Barclay's latest spending report has revealed that British consumers are spending more on eating out
, with a 17% increase in spending in restaurants year-on-year in the first quarter of 2015.
But although more people are eating out, they're spending less in the process. Average transaction values are down by 5.4%, as consumers are favouring cheaper dining options, such as eating in pubs, over more formal eating out.
This shows that value for money has become even more of a priority for consumers. Dining out has become less of a 'special occasion' activity, it's more of an 'every day' occurrence, but, because of this, consumers are becoming increasingly selective about where they dine.
Flexibility, diversity and 'newness' are they key criteria consumers seek
when choosing a restaurant.
For pubs and other traditional drinking outlets, food is now more than just an additional revenue stream, it's a way to engage with customers and entice them in. Flexible options such as street food and 'gourmet junk food' are flourishing because they offer an easy dining option with drinks.
The challenge now for licensees is to adapt their approach to attain competitive advantage, ensuring they are drawing in increasingly value-conscious consumers, while generating extra revenue streams in other areas. For example, we've seen an extension of beverage offerings in many eateries. They're complementing menus with more exotic spirits, craft beers and innovative cocktails. There's also been a surge in WiFi provisions.
However, the foodservice sector has come under scrutiny recently due to staff shortages, as businesses struggle to keep up with demand. It has been reported that if this skills shortage continues, it could put the brakes on economic growth in this sector.
These issues inevitably signal an opportunity for foodservice suppliers to capture the pub and casual eating out market. It's a chance for them to highlight the benefits of outsourcing to reduce costs, whilst maintaining quality standards.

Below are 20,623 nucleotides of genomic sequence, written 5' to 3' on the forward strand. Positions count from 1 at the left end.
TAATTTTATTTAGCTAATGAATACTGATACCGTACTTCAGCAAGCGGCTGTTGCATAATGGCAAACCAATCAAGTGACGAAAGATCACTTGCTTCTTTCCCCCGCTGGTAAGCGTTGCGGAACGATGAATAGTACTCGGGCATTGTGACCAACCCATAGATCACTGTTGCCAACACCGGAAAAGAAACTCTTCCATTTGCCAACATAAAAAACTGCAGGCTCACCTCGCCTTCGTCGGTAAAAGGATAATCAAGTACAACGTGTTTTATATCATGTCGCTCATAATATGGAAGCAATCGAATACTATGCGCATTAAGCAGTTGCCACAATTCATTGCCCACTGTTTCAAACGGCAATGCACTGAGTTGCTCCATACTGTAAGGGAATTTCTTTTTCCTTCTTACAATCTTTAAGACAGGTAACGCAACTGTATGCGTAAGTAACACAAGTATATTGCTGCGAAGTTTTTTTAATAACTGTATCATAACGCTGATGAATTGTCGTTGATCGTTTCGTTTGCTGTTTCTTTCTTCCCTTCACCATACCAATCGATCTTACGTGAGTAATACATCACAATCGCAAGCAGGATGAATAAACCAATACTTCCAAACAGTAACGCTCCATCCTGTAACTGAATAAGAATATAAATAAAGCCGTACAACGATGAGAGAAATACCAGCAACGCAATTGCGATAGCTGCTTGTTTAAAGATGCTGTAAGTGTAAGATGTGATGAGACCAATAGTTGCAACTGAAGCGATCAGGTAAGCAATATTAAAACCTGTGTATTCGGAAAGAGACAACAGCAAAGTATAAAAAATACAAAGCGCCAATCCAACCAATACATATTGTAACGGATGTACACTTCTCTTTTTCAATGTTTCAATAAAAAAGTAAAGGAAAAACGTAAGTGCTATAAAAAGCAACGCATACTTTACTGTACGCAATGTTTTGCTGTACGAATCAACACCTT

Foodservice suppliers offer pubs and budget restaurants a chance to be more cost-effective, whilst delivering quality and value for money to consumers.
But how can businesses in the industry use this as an opportunity to target pubs and restaurants?
PR and marketing professionals within foodservice companies should be reacting to these changing consumer habits and highlighting that their business can deliver the best value for money, whilst still demonstrating innovation and creativity.
Most foodservice suppliers hire highly skilled chefs who have extensive experience but are also on top of the latest culinary trends. This is a really important message that should be considered for any marketing campaign.
Also, they should be using PR and marketing to promote innovation in new product development. They could produce behind-the-scenes style content which will convey their authenticity in terms of how they source their ingredients and how they begin creating new menus. This will break down any potential barriers to using a foodservice supplier.
Lastly, social media has become increasingly useful in the decision-making process for consumers, when they're searching for somewhere to eat. Easily accessible menus are expected and should be available and promoted via sites such as Facebook, to offer as much guidance as possible. This is a chance for suppliers to work with operators to create useful menus that provide information of the ingredients sourced, including any allergy details, calorie data and insight into how each meal is cooked.
Foodservice suppliers should be highlighting that they are on top of these consumer trends, such as a rise in social media and desire for new and exciting cuisines, and that they can work with operators to maximise the opportunity and boost revenue at a time when diners are spending less.
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